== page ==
Andrew Lownie uses his expert knowledge in the publishing field to maximise the potential of his clients and build up their careers. Here Andrew Lownie, and some of his clients and guest columnists, share advice on a variety of topics to writers. Elsewhere on the site you can find a Frequently Asked Questions list on literary agents, as well as advice for submitting work to agents.

  • Publishing Outside the Bubble

    04 Mar 2006

    Andrew Crofts, a ghostwriter who has published over fifty books and had four Sunday Times number one bestsellers in the last two years, welcomes recent publishing changes. He can be contacted via Traditionally, many of those who work in the book publishing industry have lived within a restricted demographic bubble. Most are middle class, university educated and fond of products from the “higher” end of the cultural spectrum. Such people are not too keen on the wider and more vulgar, as they would see it, regions of the market, although from time to time th...Read more

  • What Life as an Editor Entails, Series One

    03 Mar 2006

    Ian Drury, Publishing Director at Weidenfeld & Nicolson, describes what life as an editor entails One of my authors made indecent sums of money in the City before returning to his real interest, history. He asked me to explain the economics and business conventions that govern publishing, and stared open-mouthed as he learned what a deeply anachronistic trade this remains. However, from most authors’ perspective, the process of ‘consolidation’ within publishing groups (big predators snapping up smaller ones) is not especially relevant. A more immediate source of puz...Read more

  • What Life as an Editor Entails, Series Two

    03 Mar 2006

    Continuing the series on the role of an editor, Simon Winder, Publishing Director of Penguin Press and author of the forthcoming THE MAN WHO SAVED BRITAIN (UK: Picador/US: FSG), explains his editorial responsibilities. Editors oddly do very little editing at their desks - editing has to be done on the Tube or at home or generally between times. In the office editors are responsible for a huge range of tasks and every day throws up some new combination. We are responsible for working with colleagues to decide on new projects to buy, negotiating advances with agents, working with authors dur...Read more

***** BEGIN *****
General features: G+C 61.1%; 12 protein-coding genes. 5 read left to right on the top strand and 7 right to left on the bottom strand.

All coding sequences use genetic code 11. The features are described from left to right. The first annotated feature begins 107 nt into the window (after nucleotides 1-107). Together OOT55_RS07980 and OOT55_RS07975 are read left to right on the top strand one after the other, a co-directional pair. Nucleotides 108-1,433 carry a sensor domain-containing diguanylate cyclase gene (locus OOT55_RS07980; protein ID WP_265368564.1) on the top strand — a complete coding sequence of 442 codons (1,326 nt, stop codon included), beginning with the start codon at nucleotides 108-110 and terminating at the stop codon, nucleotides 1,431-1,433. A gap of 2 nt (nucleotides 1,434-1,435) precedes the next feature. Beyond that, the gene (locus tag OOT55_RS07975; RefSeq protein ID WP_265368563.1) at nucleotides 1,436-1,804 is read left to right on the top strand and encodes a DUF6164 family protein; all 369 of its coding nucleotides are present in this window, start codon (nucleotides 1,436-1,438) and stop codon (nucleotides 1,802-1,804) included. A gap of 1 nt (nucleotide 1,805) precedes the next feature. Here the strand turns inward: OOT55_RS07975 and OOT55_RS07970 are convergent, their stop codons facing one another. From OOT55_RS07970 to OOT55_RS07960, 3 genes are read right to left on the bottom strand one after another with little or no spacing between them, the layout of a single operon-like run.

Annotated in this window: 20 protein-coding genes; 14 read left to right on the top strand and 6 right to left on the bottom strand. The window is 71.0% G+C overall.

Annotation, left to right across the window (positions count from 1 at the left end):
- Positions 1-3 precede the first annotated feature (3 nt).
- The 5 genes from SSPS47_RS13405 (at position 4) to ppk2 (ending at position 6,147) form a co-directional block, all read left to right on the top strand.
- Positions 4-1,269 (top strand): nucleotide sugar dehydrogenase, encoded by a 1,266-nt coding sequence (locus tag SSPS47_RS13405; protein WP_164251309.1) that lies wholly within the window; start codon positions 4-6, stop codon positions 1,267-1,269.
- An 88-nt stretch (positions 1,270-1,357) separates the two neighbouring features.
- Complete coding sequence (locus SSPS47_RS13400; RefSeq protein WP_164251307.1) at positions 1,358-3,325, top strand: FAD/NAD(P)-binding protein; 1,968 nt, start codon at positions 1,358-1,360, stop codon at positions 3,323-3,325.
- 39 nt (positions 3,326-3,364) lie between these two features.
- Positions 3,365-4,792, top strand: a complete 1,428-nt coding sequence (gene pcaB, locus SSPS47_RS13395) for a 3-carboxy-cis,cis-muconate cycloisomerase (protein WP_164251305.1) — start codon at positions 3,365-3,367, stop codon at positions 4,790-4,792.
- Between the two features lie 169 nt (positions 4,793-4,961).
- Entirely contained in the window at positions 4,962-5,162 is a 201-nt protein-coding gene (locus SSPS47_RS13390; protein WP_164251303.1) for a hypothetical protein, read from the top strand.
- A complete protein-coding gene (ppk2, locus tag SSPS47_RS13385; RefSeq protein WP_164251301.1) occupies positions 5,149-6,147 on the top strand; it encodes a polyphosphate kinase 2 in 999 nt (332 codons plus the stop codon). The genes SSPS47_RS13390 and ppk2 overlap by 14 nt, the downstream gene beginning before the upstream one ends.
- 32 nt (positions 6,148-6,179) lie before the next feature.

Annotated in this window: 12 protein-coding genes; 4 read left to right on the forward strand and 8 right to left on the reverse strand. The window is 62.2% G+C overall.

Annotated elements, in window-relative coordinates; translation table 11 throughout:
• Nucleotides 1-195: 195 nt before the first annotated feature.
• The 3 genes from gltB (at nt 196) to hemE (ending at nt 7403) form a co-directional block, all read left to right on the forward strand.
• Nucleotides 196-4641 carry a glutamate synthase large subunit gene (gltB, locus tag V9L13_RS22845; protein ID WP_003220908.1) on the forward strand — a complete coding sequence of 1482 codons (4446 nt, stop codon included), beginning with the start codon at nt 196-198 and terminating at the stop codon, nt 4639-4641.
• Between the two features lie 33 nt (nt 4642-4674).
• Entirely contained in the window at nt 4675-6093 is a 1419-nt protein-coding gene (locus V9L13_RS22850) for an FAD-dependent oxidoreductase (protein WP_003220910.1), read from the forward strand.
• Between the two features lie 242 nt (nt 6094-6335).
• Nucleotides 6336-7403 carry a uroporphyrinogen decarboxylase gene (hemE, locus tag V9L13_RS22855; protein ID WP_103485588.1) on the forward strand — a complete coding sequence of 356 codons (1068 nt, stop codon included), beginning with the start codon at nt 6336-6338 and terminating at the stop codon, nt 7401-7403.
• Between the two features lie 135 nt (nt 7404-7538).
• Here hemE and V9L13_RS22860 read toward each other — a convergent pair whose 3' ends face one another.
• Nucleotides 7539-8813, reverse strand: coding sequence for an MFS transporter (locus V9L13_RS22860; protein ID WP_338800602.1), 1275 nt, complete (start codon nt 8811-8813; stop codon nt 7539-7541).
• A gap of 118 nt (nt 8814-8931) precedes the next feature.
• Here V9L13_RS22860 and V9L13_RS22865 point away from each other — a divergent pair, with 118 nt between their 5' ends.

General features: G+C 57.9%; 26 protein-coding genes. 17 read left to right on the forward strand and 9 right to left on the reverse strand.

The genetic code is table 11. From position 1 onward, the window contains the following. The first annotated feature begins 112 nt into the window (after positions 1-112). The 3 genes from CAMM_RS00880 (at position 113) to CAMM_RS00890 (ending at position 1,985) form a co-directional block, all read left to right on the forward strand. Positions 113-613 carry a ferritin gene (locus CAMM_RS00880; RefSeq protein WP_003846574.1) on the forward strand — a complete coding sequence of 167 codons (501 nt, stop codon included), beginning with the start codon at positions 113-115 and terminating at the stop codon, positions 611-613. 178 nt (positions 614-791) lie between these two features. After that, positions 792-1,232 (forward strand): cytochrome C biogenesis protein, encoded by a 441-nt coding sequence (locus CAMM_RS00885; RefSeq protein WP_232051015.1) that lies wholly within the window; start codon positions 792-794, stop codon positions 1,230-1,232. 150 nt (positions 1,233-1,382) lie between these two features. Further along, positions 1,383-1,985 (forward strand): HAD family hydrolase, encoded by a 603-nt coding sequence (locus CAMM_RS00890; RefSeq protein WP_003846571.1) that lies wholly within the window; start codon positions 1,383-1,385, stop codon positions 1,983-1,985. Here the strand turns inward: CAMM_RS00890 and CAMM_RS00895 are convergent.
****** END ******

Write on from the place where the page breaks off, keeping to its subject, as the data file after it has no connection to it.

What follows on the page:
• Using British and Irish Online Family History Records in Your Research

    02 Mar 2006

    Alan Stewart, author of the forthcoming Online Routes to your Roots, highlights some of the websites which might help with historical research. The increasing popularity of family history has had a beneficial side-effect for biographers and historians. Public bodies like The National Archives (TNA), commercial companies such as, and enthusiastic amateurs have been creating websites large and small to provide access to digitised or transcribed wills, census returns, parish records and other genealogical information. Access to these sites can be free-of-charge, subscription-...Read more

  • How I Heard about the Andrew Lownie Literary Agency

    02 Feb 2006

    Authors come to the Agency for a variety of reasons - recommendation by another author, agent, editor, the Society of Authors, from the website or publishing guides or websites, from reading the acknowledgements page of comparable books, from articles in the press or simply, for one author, because I'm based near Victoria Station. I thought it would be an interesting exercise to ask some of my authors how they came to choose me and their explanations, many of them hitherto unknown to me, follow. Some authors go back some way - Anthony Bruce and Timothy Good were first sold by me in 1986, ...Read more

  • New Year Message

    01 Jan 2006

    Andrew Lownie reflects over the past year and the changing times in the literary business. There is no denying that it is becoming harder to be published by a mainstream publisher. First-time authors can find it difficult to secure a agent and a publishing deal whilst many publishers are not re-commissioning authors whose previous books have not met expectations. There is some ageism and a preference for authors who are promotable - young, famous, attractive or preferably all three. It is also increasingly difficult in non-fiction to find commercial subjects which have not already been rec...Read more